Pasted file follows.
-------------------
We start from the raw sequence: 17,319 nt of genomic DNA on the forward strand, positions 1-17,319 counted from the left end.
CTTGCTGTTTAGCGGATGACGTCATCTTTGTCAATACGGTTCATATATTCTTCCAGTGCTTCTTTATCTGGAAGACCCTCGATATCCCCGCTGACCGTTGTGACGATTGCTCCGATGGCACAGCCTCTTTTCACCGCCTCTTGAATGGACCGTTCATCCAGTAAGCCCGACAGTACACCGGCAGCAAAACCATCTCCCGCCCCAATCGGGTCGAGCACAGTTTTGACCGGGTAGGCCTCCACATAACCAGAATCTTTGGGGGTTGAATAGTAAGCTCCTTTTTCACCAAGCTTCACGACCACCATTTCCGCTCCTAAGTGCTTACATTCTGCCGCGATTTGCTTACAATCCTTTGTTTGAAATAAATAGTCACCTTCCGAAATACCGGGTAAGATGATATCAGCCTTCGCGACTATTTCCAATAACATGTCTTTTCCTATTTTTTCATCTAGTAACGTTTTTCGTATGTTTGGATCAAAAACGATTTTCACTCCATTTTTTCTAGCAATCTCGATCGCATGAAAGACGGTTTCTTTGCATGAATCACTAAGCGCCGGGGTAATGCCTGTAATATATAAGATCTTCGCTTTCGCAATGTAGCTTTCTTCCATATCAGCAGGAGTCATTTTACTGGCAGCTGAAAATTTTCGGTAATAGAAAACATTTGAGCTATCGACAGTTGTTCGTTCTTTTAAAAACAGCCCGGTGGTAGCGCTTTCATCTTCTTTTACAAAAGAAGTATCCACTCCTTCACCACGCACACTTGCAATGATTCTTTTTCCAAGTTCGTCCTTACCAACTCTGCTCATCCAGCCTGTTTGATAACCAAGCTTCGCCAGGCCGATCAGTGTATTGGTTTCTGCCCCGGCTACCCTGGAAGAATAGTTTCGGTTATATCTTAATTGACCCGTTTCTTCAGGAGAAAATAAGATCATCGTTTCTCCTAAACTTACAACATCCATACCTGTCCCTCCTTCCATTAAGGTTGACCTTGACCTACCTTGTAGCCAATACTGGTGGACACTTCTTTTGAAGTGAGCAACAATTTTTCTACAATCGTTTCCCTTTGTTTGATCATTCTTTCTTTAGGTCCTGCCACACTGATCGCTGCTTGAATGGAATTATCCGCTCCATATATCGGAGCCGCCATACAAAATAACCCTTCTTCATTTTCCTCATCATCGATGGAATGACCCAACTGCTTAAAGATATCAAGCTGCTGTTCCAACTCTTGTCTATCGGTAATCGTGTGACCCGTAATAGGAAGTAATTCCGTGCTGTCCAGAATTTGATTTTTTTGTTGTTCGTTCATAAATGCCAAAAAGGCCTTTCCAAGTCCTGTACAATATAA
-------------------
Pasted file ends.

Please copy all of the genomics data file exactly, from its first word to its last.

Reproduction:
We start from the raw sequence: 17,319 nt of genomic DNA on the forward strand, positions 1-17,319 counted from the left end.
CTTGCTGTTTAGCGGATGACGTCATCTTTGTCAATACGGTTCATATATTCTTCCAGTGCTTCTTTATCTGGAAGACCCTCGATATCCCCGCTGACCGTTGTGACGATTGCTCCGATGGCACAGCCTCTTTTCACCGCCTCTTGAATGGACCGTTCATCCAGTAAGCCCGACAGTACACCGGCAGCAAAACCATCTCCCGCCCCAATCGGGTCGAGCACAGTTTTGACCGGGTAGGCCTCCACATAACCAGAATCTTTGGGGGTTGAATAGTAAGCTCCTTTTTCACCAAGCTTCACGACCACCATTTCCGCTCCTAAGTGCTTACATTCTGCCGCGATTTGCTTACAATCCTTTGTTTGAAATAAATAGTCACCTTCCGAAATACCGGGTAAGATGATATCAGCCTTCGCGACTATTTCCAATAACATGTCTTTTCCTATTTTTTCATCTAGTAACGTTTTTCGTATGTTTGGATCAAAAACGATTTTCACTCCATTTTTTCTAGCAATCTCGATCGCATGAAAGACGGTTTCTTTGCATGAATCACTAAGCGCCGGGGTAATGCCTGTAATATATAAGATCTTCGCTTTCGCAATGTAGCTTTCTTCCATATCAGCAGGAGTCATTTTACTGGCAGCTGAAAATTTTCGGTAATAGAAAACATTTGAGCTATCGACAGTTGTTCGTTCTTTTAAAAACAGCCCGGTGGTAGCGCTTTCATCTTCTTTTACAAAAGAAGTATCCACTCCTTCACCACGCACACTTGCAATGATTCTTTTTCCAAGTTCGTCCTTACCAACTCTGCTCATCCAGCCTGTTTGATAACCAAGCTTCGCCAGGCCGATCAGTGTATTGGTTTCTGCCCCGGCTACCCTGGAAGAATAGTTTCGGTTATATCTTAATTGACCCGTTTCTTCAGGAGAAAATAAGATCATCGTTTCTCCTAAACTTACAACATCCATACCTGTCCCTCCTTCCATTAAGGTTGACCTTGACCTACCTTGTAGCCAATACTGGTGGACACTTCTTTTGAAGTGAGCAACAATTTTTCTACAATCGTTTCCCTTTGTTTGATCATTCTTTCTTTAGGTCCTGCCACACTGATCGCTGCTTGAATGGAATTATCCGCTCCATATATCGGAGCCGCCATACAAAATAACCCTTCTTCATTTTCCTCATCATCGATGGAATGACCCAACTGCTTAAAGATATCAAGCTGCTGTTCCAACTCTTGTCTATCGGTAATCGTGTGACCCGTAATAGGAAGTAATTCCGTGCTGTCCAGAATTTGATTTTTTTGTTGTTCGTTCATAAATGCCAAAAAGGCCTTTCCAAGTCCTGTACAATATAA